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I am writing a perl application in Windows where I am using an invoking perl script and there are several hierarchical perl oo modules. I want to customize the way perl handles die. I know of using $SIG{DIE} and use "use subs die" but can I put it into my invoking script only and expect that now, if any of the module in my application will go through this handler only?

I have tried something like this but didn't work:

$SIG{__DIE__} = \&_death_handler;
use Mypackage;

my $obj = Mypackage->new();
$obj->init;


sub _die_handler {
    print "I die handler\n";
}

Mypackage looks something like this:

package Mypackage;

sub new {
   .....
   .....
}

sub init {
    my $self = shift;
    die "error\n";
}

This seems to work only when I am calling die from the invoking script, but the die called from Mypackage is not getting handled by the handler.

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@ikegami, the issue the OP is facing, I think, is that the __DIE__ handler is a reference to a typo'd subroutine... –  pilcrow May 21 '12 at 19:13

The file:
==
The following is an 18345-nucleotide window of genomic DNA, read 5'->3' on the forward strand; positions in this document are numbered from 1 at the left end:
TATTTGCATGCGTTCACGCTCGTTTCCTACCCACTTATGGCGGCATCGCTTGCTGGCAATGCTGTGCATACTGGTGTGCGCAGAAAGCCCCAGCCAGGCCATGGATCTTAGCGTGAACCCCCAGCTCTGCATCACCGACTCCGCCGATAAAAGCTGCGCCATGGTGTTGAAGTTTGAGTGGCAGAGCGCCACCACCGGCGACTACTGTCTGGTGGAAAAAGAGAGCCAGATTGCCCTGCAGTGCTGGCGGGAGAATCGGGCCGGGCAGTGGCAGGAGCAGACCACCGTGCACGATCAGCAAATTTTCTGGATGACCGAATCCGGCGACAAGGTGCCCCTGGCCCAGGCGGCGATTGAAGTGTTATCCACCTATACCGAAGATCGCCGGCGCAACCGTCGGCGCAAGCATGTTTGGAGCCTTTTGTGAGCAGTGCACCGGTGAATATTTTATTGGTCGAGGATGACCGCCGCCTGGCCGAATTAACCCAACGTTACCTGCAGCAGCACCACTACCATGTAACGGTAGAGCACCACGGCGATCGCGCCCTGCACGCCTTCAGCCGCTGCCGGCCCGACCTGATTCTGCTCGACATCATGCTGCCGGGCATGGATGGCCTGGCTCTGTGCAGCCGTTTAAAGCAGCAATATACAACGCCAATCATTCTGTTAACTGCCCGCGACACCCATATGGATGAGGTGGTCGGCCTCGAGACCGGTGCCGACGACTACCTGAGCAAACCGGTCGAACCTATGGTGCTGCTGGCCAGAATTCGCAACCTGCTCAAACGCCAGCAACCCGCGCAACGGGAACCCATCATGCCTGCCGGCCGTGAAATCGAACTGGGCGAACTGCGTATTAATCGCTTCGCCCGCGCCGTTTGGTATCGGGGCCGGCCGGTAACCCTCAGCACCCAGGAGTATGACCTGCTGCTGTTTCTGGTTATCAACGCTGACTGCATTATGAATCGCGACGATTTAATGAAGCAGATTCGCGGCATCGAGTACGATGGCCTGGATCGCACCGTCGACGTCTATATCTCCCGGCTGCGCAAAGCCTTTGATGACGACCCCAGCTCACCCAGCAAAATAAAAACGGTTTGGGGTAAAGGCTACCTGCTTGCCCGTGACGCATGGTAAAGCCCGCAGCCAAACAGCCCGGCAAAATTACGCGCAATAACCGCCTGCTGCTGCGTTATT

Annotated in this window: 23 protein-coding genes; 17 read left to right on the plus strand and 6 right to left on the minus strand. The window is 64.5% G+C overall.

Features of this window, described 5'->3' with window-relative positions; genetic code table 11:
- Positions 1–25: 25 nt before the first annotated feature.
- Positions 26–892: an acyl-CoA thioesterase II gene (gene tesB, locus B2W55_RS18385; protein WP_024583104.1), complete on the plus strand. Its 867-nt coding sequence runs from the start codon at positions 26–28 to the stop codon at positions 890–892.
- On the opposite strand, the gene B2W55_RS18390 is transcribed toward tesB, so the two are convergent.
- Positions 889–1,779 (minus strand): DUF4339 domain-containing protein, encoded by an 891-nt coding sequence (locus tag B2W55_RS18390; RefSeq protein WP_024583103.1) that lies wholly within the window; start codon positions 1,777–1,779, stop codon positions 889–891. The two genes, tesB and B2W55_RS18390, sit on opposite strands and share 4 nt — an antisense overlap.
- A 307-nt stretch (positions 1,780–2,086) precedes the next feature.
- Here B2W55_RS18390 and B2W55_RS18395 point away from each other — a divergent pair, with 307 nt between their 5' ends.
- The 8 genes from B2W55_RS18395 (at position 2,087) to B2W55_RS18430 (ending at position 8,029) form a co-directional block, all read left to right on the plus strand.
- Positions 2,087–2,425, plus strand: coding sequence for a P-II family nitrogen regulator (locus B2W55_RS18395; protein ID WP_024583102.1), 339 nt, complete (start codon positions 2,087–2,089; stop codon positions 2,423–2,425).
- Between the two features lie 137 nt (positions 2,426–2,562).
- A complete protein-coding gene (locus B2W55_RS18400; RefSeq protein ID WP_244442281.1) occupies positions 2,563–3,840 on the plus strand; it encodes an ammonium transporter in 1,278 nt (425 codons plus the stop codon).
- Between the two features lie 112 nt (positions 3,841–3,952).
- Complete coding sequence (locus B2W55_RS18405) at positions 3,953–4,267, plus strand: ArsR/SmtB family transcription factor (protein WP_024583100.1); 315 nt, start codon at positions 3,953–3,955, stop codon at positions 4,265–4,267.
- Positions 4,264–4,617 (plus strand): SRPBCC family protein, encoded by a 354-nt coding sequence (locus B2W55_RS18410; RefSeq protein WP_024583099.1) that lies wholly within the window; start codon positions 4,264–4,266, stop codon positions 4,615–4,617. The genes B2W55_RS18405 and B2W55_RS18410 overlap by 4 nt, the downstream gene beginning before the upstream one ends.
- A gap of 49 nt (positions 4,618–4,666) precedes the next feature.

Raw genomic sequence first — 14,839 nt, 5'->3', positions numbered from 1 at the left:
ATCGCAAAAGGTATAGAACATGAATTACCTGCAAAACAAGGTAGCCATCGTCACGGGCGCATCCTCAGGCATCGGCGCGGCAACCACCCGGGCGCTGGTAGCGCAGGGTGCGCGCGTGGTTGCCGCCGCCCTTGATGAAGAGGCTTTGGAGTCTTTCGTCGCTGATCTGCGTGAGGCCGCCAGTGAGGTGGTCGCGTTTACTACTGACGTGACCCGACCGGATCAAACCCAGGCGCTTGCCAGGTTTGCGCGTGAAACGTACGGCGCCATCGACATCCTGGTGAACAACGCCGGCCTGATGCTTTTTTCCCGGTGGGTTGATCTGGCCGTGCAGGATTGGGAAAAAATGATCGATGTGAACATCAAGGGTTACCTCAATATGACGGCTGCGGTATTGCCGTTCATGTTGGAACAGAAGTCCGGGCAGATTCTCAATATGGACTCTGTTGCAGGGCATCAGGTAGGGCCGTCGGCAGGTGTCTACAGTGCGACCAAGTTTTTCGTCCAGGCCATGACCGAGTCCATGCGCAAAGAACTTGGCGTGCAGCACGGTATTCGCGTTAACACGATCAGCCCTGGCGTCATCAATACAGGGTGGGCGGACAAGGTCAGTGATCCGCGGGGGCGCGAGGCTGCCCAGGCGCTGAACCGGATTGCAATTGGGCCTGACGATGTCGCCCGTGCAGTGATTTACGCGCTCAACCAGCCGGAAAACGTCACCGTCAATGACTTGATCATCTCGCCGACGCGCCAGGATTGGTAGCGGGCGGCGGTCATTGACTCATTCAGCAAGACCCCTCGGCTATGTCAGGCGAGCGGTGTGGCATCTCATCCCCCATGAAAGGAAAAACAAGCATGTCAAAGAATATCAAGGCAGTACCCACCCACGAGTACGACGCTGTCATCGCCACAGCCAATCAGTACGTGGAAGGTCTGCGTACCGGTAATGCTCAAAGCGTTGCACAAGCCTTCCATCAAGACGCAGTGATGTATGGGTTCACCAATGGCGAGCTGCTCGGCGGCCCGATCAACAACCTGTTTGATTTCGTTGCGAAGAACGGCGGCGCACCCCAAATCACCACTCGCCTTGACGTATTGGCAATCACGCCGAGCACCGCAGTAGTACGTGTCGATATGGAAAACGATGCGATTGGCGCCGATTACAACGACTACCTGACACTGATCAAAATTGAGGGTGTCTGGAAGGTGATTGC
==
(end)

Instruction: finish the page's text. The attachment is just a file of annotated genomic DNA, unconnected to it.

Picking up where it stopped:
2 Answers 2

Yes, it is possible: "if you really need to catch calls to die, you can define CORE::GLOBAL::die"

http://www.effectiveperlprogramming.com/blog/1310

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Can't I put the CORE::GLOBAL::die handler outside BEGIN. I am trying to integrate the die error messages to my Log4perl log files. So if I put it in BEGIN and initialize the handlers, the log files are getting created every time my ide uses run time checking for sytax errors. –  Kallol May 18 '12 at 4:28
    
The link is broken. –  Flimm Dec 10 '13 at 14:00

Typo, unfortunately not one caught by strict nor warnings;

You have assigned a reference to the undefined subroutine _death_handler when you meant to reference the subroutine you did define, _die_handler.

Correct the typo and enjoy the message "I die handler" (from your sub _die_handler).

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